Hive Center for Contemporary Art (Beijing) is pleased to announce the opening of Degree Zero of Art: the Rational Expression of Abstract Art on 27th May. 2017. Curated by Xia Jifeng, Degree Zero of Art invites 22 participating artists who work purely in Geometric Abstraction in such mediums as painting, installation, video and photography. Two years after Boundaries of Order, this is the next major exhibition at the Hive Center for Contemporary Art to examine Chinese Abstract art.
At the theoretical core of this exhibition is the concept of “zero writing” from French literary theorist Roland Barthes, which it employs in an attempt to sift through and present a direction and scene of relatively rational expression within contemporary Abstract artistic creation.
Barthes’ concept of zero writing comes from his 1953 book Writing Degree Zero. The basic idea is that when writing, the author strives to cast off all individual emotion and thus achieve a cold, objective, rational, even mechanical account, “an impassive mode of writing, innocent.” Meanwhile, zero emotion does not imply the loss of emotion in creation. To the contrary, it demands that the artist possess greater ability to recognize the world and to effectively adjust and control their own floods of subjective emotions, lowering their emotions to the freezing point so that reason can express the objective reality. It is not our intention to examine whether Barthes’ zero theory was influenced by Suprematist artist Kazimir Malevich, but we cannot deny that since Malevich’s creation of Geometric Abstraction painting, his work, with its unprecedented levels of rational expression, influenced the progression of Geometric Abstraction in Western art. The creative approach of Geometric Abstraction, sometimes called Cold Abstraction or Rational Abstraction, occupies an important position in art history. Much to the opposite of realist painting, Abstract painting focuses on painting itself, not subject matter, and stands as a substantive presence as it carries out self-replication and generation within the system. Not only is it not dependent on the true imitation of the likeness of nature, it must, as he said discard subject matter and appearance. Infinite uncertain but possibly extant internal relationships fill Abstract art with unlimited vitality. Malevich’s Geometric Abstraction, like Wassily Kandinsky’s Abstract Expressionism, is still one of the main two threads and origins of Abstract art today.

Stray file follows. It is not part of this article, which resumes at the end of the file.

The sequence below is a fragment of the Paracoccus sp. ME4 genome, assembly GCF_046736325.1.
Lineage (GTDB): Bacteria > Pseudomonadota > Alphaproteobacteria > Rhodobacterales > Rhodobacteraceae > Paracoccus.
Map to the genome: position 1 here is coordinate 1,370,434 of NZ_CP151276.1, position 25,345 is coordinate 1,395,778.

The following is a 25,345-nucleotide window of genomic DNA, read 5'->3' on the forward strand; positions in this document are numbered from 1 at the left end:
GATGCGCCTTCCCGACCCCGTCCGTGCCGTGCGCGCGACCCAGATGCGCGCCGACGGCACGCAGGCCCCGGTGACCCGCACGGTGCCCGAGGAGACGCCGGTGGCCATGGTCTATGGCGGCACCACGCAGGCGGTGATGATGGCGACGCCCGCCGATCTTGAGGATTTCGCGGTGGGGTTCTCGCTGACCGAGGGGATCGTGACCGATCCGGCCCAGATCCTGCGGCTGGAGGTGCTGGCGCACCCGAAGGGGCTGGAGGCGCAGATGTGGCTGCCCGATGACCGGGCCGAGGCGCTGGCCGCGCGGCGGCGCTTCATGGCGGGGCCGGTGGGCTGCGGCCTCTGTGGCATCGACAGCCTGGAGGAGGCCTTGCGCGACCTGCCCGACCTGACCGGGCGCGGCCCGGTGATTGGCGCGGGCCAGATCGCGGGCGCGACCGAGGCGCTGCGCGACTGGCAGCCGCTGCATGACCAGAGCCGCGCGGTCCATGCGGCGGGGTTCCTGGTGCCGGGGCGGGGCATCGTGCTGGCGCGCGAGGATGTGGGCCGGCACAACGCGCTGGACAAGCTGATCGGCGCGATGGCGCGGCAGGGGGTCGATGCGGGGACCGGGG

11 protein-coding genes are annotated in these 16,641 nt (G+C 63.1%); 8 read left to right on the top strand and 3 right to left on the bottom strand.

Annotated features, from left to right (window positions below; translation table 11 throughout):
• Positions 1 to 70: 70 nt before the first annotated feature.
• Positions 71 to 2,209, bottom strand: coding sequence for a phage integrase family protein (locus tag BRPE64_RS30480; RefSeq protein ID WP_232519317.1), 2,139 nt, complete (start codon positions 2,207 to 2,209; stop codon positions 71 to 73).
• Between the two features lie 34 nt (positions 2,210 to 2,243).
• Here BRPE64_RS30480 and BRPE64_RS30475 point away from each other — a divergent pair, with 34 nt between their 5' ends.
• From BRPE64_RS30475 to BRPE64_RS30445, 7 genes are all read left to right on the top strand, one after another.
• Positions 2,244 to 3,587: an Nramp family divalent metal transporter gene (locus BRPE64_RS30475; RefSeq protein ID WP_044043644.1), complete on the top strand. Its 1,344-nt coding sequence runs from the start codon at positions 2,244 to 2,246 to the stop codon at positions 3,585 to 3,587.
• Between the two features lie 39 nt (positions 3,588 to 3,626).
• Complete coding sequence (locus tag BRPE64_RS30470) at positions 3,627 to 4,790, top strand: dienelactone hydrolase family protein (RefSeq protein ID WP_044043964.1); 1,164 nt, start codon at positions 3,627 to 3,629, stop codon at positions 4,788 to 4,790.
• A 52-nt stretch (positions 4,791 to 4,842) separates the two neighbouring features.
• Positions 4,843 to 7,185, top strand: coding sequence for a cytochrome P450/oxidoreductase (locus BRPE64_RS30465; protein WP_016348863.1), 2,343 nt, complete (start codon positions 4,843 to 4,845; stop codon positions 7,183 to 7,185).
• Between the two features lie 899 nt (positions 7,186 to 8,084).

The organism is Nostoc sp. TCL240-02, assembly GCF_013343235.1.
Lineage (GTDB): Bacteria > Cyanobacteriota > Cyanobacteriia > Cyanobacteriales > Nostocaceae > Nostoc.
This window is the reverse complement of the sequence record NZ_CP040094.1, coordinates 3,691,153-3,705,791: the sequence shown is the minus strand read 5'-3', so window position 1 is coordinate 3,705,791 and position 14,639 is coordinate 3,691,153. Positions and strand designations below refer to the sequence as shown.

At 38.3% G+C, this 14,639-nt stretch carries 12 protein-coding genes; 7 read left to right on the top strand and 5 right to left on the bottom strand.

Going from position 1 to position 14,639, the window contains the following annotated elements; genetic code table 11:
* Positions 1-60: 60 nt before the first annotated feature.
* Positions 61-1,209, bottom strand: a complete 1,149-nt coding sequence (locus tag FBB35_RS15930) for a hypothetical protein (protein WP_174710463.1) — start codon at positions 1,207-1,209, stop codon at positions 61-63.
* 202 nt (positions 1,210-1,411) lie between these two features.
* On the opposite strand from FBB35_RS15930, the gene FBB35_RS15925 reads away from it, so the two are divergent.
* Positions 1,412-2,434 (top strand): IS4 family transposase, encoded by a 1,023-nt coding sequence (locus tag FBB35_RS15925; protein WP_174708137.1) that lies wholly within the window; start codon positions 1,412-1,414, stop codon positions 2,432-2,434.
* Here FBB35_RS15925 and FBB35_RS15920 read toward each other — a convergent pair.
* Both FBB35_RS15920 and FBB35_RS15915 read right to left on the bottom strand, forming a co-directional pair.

Compared to the vigorous growth of Abstract art in the West, its development has not gone so smoothly in China. Though beginnings of Abstract art could be seen in some oil paintings from the 1920s, such as certain works from the Storm Society and the Chinese Independent Artists Association, strictly speaking, these creative practices belonged instead to such styles and schools as Post-Impressionism, Cubism, Symbolism and Fauvism. The aesthetic leanings and formal techniques of Chinese art have continued to evolve, with many schools and ideas bursting forth in great waves, but unchanging realism has always held the dominant position. Even during the 85 New Wave art movement, some artists were using forms that resembled, but did not equate to, Abstraction, to establish the school known as “Rational Painting,” which evidently had many small differences from the concepts and theories of Western Abstract art, and was much closer to the early modernist art of the West. The discussion and practices within only had some Abstract leanings. With the acceleration of modern technological development and changes in the social environment, especially the experience of the age of mechanical industry and an information era where computers serve as tools and means, a colder, more generalizing, refined and simplified creative method is now rising in Chinese contemporary art. The rational expression of Abstract art is growing more widespread as a phenomenon and creative approach. Such creations that follow this thread of Geometric Abstraction can be traced back to the aesthetics advocated by Malevich and Piet Mondrian, but also correspond to Barthes’s theory of “zero writing.”
Two years after Boundaries of Order, this is the next major exhibition at the Hive Center for Contemporary Art to examine Chinese Abstract art. Unlike Degree Zero of Art, Boundaries of Order focused on 32 Chinese artists around the world who use Abstraction as a creative means, beginning in the 1920s to trace a non-figurative, decreasingly realist path of Abstract art in China, and featured the two threads of expressive “warm Abstraction” and geometric “cold Abstraction.” Degree Zero of Art, on the other hand, invites 22 participating artists who work purely in Geometric Abstraction in such mediums as painting, installation, video and photography. As the exhibition is unable to cover all of the Abstract artists who express through rational means, it sets its sights on the younger artists, because this generation tends to have much broader linguistic and material practices of rational expression in Abstract art. Furthermore, the multiple directions of possibility presented in their works seem to better fit the developmental trends and shifts in globalized Abstract art.